There were 1,269 elective surgeries performed, 1.8 per cent more compared to the same quarter in 2019, and 87.9 per cent of all surgeries were performed on time. At the end of the quarter, there were 295 fewer patients on the waiting list ready for care, a decrease of 15.7 percent compared to the same time in 2019.

Maclean District Hospital ED saw a decrease of 2.6 per cent in presentations, down 90 people to 3,388. The most notable decline was in T5 non-urgent presentations, which were down 40.8 per cent (or 159 fewer patients) to 231. There was a 10.5 per cent increase in T3 presentations, up 98 to 1,028. There was also an increase of 5.8 per cent in the number ambulance arrivals to the ED. However, 80.7 percent of patients left the ED within four hours.During the quarter, 14 fewer elective surgeries were performed, down to nine.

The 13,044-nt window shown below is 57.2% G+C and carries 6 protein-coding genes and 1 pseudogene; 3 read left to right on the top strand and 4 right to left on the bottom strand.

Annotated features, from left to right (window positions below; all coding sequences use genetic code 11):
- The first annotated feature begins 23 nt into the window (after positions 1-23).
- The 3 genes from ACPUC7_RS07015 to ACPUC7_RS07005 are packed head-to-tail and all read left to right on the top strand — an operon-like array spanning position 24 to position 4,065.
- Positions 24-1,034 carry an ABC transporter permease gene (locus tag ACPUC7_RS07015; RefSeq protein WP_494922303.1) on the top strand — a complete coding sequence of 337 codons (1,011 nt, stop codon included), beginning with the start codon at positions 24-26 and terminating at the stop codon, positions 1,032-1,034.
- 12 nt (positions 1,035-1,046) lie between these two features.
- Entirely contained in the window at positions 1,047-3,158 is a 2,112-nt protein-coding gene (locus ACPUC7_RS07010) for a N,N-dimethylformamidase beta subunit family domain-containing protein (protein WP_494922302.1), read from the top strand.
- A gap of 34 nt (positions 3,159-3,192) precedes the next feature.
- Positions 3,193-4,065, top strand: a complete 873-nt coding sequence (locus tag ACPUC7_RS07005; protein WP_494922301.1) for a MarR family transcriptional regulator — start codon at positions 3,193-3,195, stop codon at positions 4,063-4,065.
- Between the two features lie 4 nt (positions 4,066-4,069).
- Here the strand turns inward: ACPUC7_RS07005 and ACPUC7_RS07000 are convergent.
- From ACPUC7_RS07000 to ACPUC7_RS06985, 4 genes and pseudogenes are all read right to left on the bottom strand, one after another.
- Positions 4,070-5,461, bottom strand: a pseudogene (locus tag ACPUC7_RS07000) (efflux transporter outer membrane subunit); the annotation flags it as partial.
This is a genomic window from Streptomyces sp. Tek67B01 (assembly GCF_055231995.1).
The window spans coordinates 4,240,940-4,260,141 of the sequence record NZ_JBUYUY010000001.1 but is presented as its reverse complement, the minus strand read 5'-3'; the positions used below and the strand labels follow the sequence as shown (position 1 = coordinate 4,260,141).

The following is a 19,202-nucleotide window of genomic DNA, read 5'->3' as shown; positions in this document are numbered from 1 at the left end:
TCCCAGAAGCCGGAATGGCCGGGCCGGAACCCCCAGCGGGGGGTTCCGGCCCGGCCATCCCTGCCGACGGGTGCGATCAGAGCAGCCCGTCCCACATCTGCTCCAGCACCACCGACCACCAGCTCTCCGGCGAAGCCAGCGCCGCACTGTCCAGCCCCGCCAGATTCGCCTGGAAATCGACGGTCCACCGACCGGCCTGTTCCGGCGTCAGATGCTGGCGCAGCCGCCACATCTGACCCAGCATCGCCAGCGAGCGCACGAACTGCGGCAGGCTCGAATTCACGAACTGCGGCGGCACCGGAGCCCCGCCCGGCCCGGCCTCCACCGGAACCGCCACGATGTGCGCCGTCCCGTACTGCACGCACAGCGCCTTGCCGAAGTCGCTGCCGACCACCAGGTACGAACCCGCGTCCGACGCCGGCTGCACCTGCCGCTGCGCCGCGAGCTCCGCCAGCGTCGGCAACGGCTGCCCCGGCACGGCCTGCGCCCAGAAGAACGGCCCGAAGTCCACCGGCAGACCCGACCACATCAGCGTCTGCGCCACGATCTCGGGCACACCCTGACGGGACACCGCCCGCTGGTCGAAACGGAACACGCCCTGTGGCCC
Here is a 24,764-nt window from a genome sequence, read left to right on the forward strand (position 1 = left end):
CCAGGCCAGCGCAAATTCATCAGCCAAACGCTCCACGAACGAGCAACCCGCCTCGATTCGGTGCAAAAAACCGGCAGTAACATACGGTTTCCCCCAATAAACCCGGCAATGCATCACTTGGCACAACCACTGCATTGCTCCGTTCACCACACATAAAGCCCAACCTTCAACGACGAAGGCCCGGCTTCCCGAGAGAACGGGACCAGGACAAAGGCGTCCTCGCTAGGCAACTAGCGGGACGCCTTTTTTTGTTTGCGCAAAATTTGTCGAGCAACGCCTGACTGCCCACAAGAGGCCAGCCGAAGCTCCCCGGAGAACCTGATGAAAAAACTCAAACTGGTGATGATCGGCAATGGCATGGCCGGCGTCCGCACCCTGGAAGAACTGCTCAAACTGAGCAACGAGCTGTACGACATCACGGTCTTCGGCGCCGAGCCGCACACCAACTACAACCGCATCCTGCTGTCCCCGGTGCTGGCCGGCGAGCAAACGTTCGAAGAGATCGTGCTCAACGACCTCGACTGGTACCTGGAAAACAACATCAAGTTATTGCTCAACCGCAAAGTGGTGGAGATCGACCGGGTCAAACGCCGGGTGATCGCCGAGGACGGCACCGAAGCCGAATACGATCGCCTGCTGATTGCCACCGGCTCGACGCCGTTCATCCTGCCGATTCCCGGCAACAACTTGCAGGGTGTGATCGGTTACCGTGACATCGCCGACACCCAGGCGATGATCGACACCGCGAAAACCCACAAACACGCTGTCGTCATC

Murwillumbah District Hospital experienced a 9.3 per cent increase in ambulance arrivals, yet an overall decrease in ED presentations, down 2.6 per cent to 4,411. T1 presentations decreased by half to a total of five, however emergency, urgent, and semi-urgent presentations all increased. Despite this, 86.7 percent of patients left the ED within four hours. At Murwillumbah District Hospital there was an 18.5 percent (73) decrease in elective surgeries, down to 322, with 97.7 percent of all surgeries performed on time.